The kinase Aurora B phosphorylates H3S10 and H3S28 and both H3-P modifications are implicated in chromatin compaction, which in turn, is required for chromosome congression and proper chromosome segregation during mitosis and meiosis (Gurley et al., 1978; Wei et al., 1998; Wei et al., 1999; Goto et al., 1999; Hsu et al., 2000; Giet and Glover, 2001) (reviewed by Nowak and Corces, 2004). Aurora B is a component of the CPC (chromosomal passenger complex) that also contains INCENP, Survivin and Borealin/Dasra (Giet and Glover, 2001; Ruchaud et al., 2007). At the beginning of the M phase, the CPC associates with condensing chromatin, accumulates at the inner centromere at metaphase and relocates onto the central spindle at anaphase (Giet and Glover, 2001; Carmena and Earnshaw, 2003). Importantly, the CPC controls chromatin-dependent spindle assembly and processes at the centromere (Ruchaud et al., 2007). Depletion of Aurora B kinase in Drosophila S2 cells greatly reduces the levels of H3S10 phosphorylation and produces important alterations in the condensation of mitotic chromosome (Giet and Glover, 2001). One of the roles of Aurora B, moreover, is to ensure chromosome bi-orientation at metaphase and to correct mono-oriented attachments to the spindle (Shannon and Salmon, 2002). Taking this information into consideration and given that at metaphase II, the mono-oriented Xm chromosome is clearly under-phosphorylated for H3S10 and H3S28 at the centromere region, it seems reasonable to assume that this region in the Xm chromosome is deficient for Aurora B activity and that it is most probably less condensed than a regular centromeric region.
Phosphorylation of H3T3 is dependent on Haspin, a conserved kinase that functions in mitosis and has homologues in all the main phyla, including fungi, animals and plants (Dai et al., 2005; Higgins, 2010). Haspin, localises predominantly to chromosomes, and phosphorylates histone H3T3 during mitosis at the chromosome arms and at the inner centromeres between the regions delineated by the centromere-specific histone CENP-A (Polioudaki et al., 2004; Dai et al., 2005; Dai et al., 2006; Higgins, 2010). Interestingly, Haspin RNAi in mammalian cells causes partial metaphase figures with numerous misaligned chromosomes, where many of them become trapped near the spindle poles (Dai et al., 2005). Such chromosomes, as demonstrated using anti-centromere antibodies, are constituted by mono-oriented sister chromatid pairs (Dai et al., 2005). It is noteworthy that the Sciara Xm chromosome at metaphase II displays an identical cytological phenotype to that described for misaligned chromosomes in Haspin-depleted cells. Considering that the centromeric region of Xm chromosome lacks H3T3-P, it is possible to assume that, similarly to Aurora B, the centromere of the Xm chromosome is deficient in Haspin kinase activity. This could explain the misalignment of Xm chromosome at metaphase II and its permanent attachment to the spindle pole until the end of anaphase II.
Recently, the essential functional role of Haspin during mitotic division has been further investigated in mammalian cells (Kelly et al., 2010; Wang et al., 2010). From such studies, it emerged that Haspin is required for the accumulation of CPC at the centromeres, and that the CPC subunit Survivin binds directly to phosphorylated H3T3 (Wang et al., 2010). Most important, H3T3-P is recognised by an evolutionarily conserved binding pocket in the BIR domain of Survivin (Kelly et al., 2010). As concluded, H3T3-P positions the CPC to the centromeres to regulate Aurora-B-selected targets and the interaction between H3T3-P and CPC is mediated by Survivin (Kelly et al., 2010; Wang et al., 2010). Taking into consideration these data and our results, it is highly predictable that the mere lack of H3T3-P in the centromeric region of the Xm chromosome (at the meiosis I–II transition) prevents the CPC recruitment and thus leads to a non-functional centromere.
The CE and histone H3 phosphorylation in the X chromosome
Early work in sciarid flies identified a cis-acting locus, the CE, which regulates X-centromere activity during S. coprophila male meiosis and is contained in the heterochromatin proximal to the X centromere (Crouse, 1960; Crouse, 1977; Crouse, 1979; Gerbi, 1986). Although the molecular nature of the CE is still unknown, it has been considered that it is capable of modifying normal centromere function of the X chromosome during male meiosis II (Gerbi, 1986). The present results support our view that the CE modifies the Xm centromeric function, causing Xm chromosome non-disjunction, by inhibiting global H3 phosphorylation at the centromeric chromatin. Therefore, it seems that the CE governs the inability of the chromatin at this particular X chromosome region to become H3 phosphorylated, unlike the rest of the chromosome. Consistently, we found that H3 phosphorylation was also inhibited at the centromeric region of the paternal X chromosome, which together with the paternal autosomes, is eliminated at meiosis I in both Sciara species. In this regard, the deficiency in H3 phosphorylation at the Xp centromeric region does not affect the Xp chromosome segregation modality at meiosis I, in either S. ocellaris or S. coprophila. This interesting observation gives further support to the conclusion that the presence of organised kinetochores in paternal chromosomes seems not to be necessary for their regular elimination at meiosis I (Goday and Esteban, 2001).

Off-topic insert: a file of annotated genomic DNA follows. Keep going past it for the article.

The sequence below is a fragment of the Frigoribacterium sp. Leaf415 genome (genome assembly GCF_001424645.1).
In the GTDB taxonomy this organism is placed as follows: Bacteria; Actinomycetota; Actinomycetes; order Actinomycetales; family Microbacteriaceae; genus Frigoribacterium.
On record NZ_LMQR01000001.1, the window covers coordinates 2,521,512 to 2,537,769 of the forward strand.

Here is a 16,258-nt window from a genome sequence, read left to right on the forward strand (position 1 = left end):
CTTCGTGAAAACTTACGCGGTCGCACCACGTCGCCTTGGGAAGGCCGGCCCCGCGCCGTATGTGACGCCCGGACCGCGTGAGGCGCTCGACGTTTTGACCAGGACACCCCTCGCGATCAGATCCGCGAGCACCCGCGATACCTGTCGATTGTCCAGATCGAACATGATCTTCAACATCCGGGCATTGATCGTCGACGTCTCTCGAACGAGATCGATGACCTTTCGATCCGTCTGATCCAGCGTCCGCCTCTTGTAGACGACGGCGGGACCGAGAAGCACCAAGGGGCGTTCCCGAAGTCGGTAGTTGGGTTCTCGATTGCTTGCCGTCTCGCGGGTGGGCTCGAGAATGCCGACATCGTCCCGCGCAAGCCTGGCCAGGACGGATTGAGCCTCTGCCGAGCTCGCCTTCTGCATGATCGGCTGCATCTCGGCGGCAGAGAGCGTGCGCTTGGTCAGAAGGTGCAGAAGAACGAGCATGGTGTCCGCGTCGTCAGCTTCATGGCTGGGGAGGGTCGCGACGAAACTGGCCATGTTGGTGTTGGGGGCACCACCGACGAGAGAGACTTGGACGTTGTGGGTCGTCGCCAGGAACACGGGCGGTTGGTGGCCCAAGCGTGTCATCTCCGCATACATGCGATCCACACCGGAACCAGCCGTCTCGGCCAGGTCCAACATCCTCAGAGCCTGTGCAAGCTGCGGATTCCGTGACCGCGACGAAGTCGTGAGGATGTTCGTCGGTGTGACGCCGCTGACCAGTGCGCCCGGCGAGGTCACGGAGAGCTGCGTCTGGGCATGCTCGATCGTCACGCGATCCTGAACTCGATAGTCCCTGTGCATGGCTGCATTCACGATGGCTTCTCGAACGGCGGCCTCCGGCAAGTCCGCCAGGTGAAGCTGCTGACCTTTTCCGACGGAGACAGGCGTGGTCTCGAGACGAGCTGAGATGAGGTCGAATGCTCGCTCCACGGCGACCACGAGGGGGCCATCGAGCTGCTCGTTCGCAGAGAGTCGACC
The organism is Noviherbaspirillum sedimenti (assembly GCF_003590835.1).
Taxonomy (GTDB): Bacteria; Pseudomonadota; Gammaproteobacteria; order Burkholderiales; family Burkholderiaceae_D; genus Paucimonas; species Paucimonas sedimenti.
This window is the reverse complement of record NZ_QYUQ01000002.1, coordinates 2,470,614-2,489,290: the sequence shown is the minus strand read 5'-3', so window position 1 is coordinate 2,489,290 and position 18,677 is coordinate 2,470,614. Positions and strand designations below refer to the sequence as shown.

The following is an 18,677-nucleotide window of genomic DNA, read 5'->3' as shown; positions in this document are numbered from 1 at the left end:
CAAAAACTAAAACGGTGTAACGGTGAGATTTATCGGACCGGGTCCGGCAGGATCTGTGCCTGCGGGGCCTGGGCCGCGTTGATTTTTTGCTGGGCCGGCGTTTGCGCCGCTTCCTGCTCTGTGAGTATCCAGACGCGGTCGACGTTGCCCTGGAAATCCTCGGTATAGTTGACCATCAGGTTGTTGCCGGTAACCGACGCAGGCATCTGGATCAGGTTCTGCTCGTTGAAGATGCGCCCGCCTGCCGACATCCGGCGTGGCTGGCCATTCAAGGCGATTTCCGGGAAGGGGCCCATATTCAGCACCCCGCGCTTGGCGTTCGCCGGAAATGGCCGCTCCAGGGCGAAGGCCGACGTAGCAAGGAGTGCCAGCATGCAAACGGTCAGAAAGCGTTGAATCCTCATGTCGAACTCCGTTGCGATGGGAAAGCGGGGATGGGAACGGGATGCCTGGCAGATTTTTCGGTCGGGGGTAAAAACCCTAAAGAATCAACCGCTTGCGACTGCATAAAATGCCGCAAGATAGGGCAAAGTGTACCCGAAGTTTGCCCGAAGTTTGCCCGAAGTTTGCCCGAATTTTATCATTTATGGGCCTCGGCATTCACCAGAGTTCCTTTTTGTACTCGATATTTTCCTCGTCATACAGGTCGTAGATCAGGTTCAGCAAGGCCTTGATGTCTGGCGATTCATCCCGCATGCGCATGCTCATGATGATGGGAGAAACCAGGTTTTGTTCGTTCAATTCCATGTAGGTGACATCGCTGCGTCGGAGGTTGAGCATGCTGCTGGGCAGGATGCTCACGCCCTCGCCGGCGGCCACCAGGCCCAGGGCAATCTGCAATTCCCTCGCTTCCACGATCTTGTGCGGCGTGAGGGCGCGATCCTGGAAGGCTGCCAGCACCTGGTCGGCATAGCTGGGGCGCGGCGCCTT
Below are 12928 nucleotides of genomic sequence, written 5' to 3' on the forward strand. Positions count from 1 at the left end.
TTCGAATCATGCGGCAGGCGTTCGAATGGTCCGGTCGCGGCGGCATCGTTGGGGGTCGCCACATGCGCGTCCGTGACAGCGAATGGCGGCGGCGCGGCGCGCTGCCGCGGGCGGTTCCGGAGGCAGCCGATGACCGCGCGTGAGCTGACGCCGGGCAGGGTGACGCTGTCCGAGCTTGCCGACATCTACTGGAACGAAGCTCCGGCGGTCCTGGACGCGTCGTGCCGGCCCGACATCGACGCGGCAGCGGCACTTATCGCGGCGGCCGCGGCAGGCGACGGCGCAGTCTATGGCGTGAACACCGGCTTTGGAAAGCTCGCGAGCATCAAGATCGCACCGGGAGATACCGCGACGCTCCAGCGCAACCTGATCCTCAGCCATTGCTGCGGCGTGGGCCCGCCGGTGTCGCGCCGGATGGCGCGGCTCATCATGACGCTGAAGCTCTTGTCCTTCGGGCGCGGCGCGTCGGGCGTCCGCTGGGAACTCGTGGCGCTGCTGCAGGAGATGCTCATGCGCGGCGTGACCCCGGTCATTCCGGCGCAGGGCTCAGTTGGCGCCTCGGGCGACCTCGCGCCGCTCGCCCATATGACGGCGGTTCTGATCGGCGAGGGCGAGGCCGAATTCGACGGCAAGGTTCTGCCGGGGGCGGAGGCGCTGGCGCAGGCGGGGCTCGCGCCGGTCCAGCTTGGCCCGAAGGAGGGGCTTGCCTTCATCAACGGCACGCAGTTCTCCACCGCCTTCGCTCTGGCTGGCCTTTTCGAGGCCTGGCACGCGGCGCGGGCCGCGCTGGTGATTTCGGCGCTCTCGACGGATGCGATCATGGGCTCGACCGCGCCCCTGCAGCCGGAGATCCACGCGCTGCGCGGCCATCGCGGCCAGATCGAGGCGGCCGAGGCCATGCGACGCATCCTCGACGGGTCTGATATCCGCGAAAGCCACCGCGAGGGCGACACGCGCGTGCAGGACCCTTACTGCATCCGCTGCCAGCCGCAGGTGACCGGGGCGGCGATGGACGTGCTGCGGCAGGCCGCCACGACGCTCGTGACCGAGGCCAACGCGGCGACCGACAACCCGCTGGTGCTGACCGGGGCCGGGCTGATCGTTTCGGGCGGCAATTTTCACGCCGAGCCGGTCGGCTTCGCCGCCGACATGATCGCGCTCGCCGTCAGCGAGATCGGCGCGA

An understanding of the organisation of the heterochromatic sequences conforming the CE and the mechanisms established to inhibit chromatin H3 phosphorylation in cis are important questions that remain to be answered.
Materials and Methods
S. ocellaris and S. coprophila were raised at 20°C as described elsewhere (Rieffel and Crouse, 1966).
Sciara prepupae were dissected in 15 mM Tris-HCl pH 7.4, 60 mM KCl, 15 mM NaCl, 0.5 mM espermidine, 0.1% Triton X-100 solution to remove the testes. For each experiment with a different H3-P antibody at least ten testes were processed. The testes were immediately fixed with 1% paraformaldehyde, 0.1% Triton X-100 in PBS for 3 minutes. They were then incubated in 50% acetic acid, 1% paraformaldehyde for 1 minute and squashed. Slides were frozen in liquid N2 to remove coverslips, postfixed in 3.7% formaldehyde for 10 minutes and extensively washed in PBS. For mitotic neuroblasts analysis brains were removed from third instar larvae and fixed as above.
Immunostaining and microscopy
All slides were washed in PBS (3×10 minutes), incubated in PBS containing 1% Triton X-100 (10 minutes) and in PBS with 3% BSA and 0.1% Tween for 1 hour at room temperature. The primary antibodies were rabbit polyclonal anti-H3S10-P, anti-H3S28-P, anti-H3T3-P, anti-H3T11-P (Upstate Biotechnology) diluted 1:40 to 1:100; mouse monoclonal anti-β-tubulin (Amersham) diluted 1:200. Secondary antibodies were FITC- and Cy3-conjugated anti-rabbit (Southern Biotechnology) and Rhd-conjugated anti-mouse Ig (Dakoppats). Secondary antibodies were diluted 1:50 for FITC-conjugated antibody and Rhd-conjugated anti-mouse and 1:800 for CY3-conjugated antibody. Primary antibody incubation was at 4°C overnight. Secondary antibody incubation was at room temperature for at least 1 hour. DNA was visualised with 4′6-diamino-2-phenylindole (DAPI) staining (0.1 mg/ml; 3 minutes) and preparations mounted in anti-fading solution. Observations were made under epifluorescence optics with a Zeiss axiophot microscope equipped with a Leica CCD camera. Digital images were processed using the AdobePhotoshop PS software.
In situ hybridisation
For fluorescence in situ hybridisation (FISH), the probe pDm238 (Tautz et al., 1988) containing a complete rDNA cistron of Drosophila melanogaster was used. The probe was labelled with digoxigenin using the DIG-Nick Translation Mix (Roche Diagnostic), according to the manufacturer's instructions. Slides previously incubated with H3-P antibodies were then processed for in situ hybridisation as described elsewhere (Goday et al., 2006).
We are grateful to A. Villasante for critical comments and suggestions. We thank J. Haber for critical reading of the manuscript. This work was supported by grant BFU2008-02947-C02-02/BMC to C.G. and FPI BES-2006-12492 to M.C.E.